Monday, July 1, 2013

LEED Operations

We have been in the house for a little over a year now, and I thought I would give a little update on the performance.  

The vegetation on the site has filled in nicely.  The wildflowers we have planted are slowly beginning to assert their place in the prairie, and we have a profusion of color with purple, white, and a sprinkling of yellow flowers.  It is still early in the season for all of the flowering plants to bloom, but we are expecting a spectacular display.  

The fireflies hatched about two weeks late this year.  The vast majority of the time they illuminate only when their flight is in an upward path which I call "lighting up" (I swear I never inhaled).  Early in the evening they light up close to the ground, but eventually work their way up to the treetops.  

We have several sightings of an Indigo Blue Bunting.  This morning as I left the house, I flushed four of them from the driveway.  We assumed that they had a nest nearby, and this appeared to be several of the juveniles.  They are a striking iridescent blue.

The floor plan has worked perfectly for us, doing everything we had hoped for during the design process.  We have adapted to the one design element that was somewhat questionable, and that was the placement of the laundry room at the center of the bedroom wing.  We struggled during the design process with wanting the convenience of the proximity to the laundry facilities, and the noise that would be generated.  We have scheduled most of our laundry during the day, and we seem to have tuned out any noise that encroaches on our sleeping time.   

The solar panels were installed last October.  We were generating roughly 50 - 75 kilowatt hours of electricity per month through the winter, far less than our demand of around 750 kWh.  The blue line in the graph on the right shows the power demand from the utility company, and the green line shows what we produce and put back into the grid.  

The demand peak in August aligns with the cooling load attributed to the hottest summer on record, and the peak in January aligns with entertaining the family at Christmas time.  Other than those two anomalies, we have consistently used about 750 kWh per month.  We have had a very cool spring, and have been able to have the windows open for the last two months, helping to keep our loads to a minimum.  We have had another addition to the household in the last month that has an impact on our total energy use.  My daughter moved back from California and is staying with us while she looks for work.  It is good to have her back home.

We did not have the production agreement finalized with Consumers Energy until December last year; hence the late start on the contribution to the grid.  You can see the production climbing steadily as we move into the summer months.  Winter production was substantially below expected output, and summer production is slightly above expected output.  I found historical data for average days of sunshine per month, but nothing current to compare with actual sunshine over the last year.  We do still produce some electricity on cloudy days.

You may be interested to know that even the supermoon we had the other night was not enough to start up the solar array.  I can't remember enough of my college physics to recall if the properties of reflected light are the same as direct sunlight.  Proper wavelengths notwithstanding, the added illuminance from the close proximity to the moon was not enough to excite the "lunar" array on the roof.  We checked a couple of times during the night to no avail.  You can cross that off your list for any contributions to energy production.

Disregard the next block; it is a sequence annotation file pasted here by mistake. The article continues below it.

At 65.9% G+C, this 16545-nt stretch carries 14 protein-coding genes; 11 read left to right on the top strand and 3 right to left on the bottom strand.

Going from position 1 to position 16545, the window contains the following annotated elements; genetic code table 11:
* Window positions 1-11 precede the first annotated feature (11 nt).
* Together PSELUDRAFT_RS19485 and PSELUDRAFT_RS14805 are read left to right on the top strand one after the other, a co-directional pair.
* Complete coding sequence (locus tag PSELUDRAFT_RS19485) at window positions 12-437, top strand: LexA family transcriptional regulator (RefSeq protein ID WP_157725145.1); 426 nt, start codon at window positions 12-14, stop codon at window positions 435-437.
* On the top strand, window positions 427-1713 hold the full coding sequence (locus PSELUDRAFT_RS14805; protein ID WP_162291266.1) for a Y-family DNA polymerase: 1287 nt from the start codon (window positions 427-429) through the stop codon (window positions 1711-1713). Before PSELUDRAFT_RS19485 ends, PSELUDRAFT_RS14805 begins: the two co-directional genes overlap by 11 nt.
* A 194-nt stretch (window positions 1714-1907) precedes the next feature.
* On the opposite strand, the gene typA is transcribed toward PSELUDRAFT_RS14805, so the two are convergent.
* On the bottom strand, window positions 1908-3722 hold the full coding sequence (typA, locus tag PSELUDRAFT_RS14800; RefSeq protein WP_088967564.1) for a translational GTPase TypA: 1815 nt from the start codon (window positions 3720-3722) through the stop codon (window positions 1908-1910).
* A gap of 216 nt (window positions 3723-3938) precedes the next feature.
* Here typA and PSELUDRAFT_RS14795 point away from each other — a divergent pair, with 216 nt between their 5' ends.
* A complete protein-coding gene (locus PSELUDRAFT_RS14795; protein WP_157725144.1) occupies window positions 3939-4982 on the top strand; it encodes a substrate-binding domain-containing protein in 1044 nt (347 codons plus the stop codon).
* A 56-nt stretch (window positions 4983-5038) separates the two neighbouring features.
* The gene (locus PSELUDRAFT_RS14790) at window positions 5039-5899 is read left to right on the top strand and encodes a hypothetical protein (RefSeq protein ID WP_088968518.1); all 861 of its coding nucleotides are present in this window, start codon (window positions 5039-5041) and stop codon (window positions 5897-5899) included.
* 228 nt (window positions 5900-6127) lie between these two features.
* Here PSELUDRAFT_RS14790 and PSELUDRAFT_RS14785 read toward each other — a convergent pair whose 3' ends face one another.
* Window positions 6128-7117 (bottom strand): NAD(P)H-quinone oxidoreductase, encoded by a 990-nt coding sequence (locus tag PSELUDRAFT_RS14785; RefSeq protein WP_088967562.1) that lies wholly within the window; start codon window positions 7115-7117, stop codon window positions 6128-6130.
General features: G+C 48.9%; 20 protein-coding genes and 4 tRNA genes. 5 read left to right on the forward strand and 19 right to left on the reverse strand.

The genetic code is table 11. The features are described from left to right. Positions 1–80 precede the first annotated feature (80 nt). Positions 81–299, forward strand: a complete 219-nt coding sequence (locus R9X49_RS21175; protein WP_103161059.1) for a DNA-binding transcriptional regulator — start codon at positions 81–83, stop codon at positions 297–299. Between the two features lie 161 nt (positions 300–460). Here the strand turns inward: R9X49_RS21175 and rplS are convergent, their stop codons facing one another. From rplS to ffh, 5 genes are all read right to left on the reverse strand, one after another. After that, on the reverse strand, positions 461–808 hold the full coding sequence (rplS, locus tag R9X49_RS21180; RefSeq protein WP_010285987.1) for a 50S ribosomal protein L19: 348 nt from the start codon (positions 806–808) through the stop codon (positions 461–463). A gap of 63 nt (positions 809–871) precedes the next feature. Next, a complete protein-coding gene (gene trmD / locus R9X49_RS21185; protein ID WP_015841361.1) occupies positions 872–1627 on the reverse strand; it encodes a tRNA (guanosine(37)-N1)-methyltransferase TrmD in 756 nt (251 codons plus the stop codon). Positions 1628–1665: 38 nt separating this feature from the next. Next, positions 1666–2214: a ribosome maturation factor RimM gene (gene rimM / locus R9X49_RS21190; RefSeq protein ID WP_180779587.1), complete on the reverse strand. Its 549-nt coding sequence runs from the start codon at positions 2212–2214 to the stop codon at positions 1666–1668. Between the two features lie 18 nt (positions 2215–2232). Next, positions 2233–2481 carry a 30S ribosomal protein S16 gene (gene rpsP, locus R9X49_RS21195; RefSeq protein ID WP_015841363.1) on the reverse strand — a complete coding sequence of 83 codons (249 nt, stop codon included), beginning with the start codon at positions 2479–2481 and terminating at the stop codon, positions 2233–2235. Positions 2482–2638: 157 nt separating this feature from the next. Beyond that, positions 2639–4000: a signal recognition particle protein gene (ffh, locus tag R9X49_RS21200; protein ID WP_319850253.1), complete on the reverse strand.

The only major energy expense we should have right now is our electric hot water.  Since this is derived from the heat pump and an electric coil, I have started looking at the cost of installing the solar hot water array.  We already have the storage tank and the piping in place, we need only install the rooftop array, and some controls.  Hopefully this will reduce our energy requirements to the 550 kWh/ month levels we projected in the design process. 


Thanks to our decision to install smooth concrete floors as our finish floor, cleaning has been a breeze.  We have resisted installing floor coverings, having only two rugs in the house; one in the living area and one in my office to protect the floor.  We also have walk-off mats at the entrances.  With a dust mop, we can clean the floors in about 5 minutes, vacuum the rugs in about another five minutes, and mop the kitchen and bath in another 10 minutes as needed.  This is a vast improvement over the last house which took at least a half a day to clean.  

We have not installed the data logging equipment to record how we use energy.  Though I was looking forward to a more detailed look into how we use energy, we will have to hold off until we can squeeze it into a future budget. 

In the meantime, our new home provides us with everything we had hoped for in comfort and quality of life.  I will keep posting periodically as there is anything to report.  Have a great summer.

 













   


2 comments:

  1. I enjoyed seeing your home on the recent LEED for homes tour. It was interesting to see how everything works so efficiently and how your home is designed with a minimal style. Excellent design plan!

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  2. There is a chance you qualify for a new solar rebate program.
    Click here and find out if you qualify now!

    ReplyDelete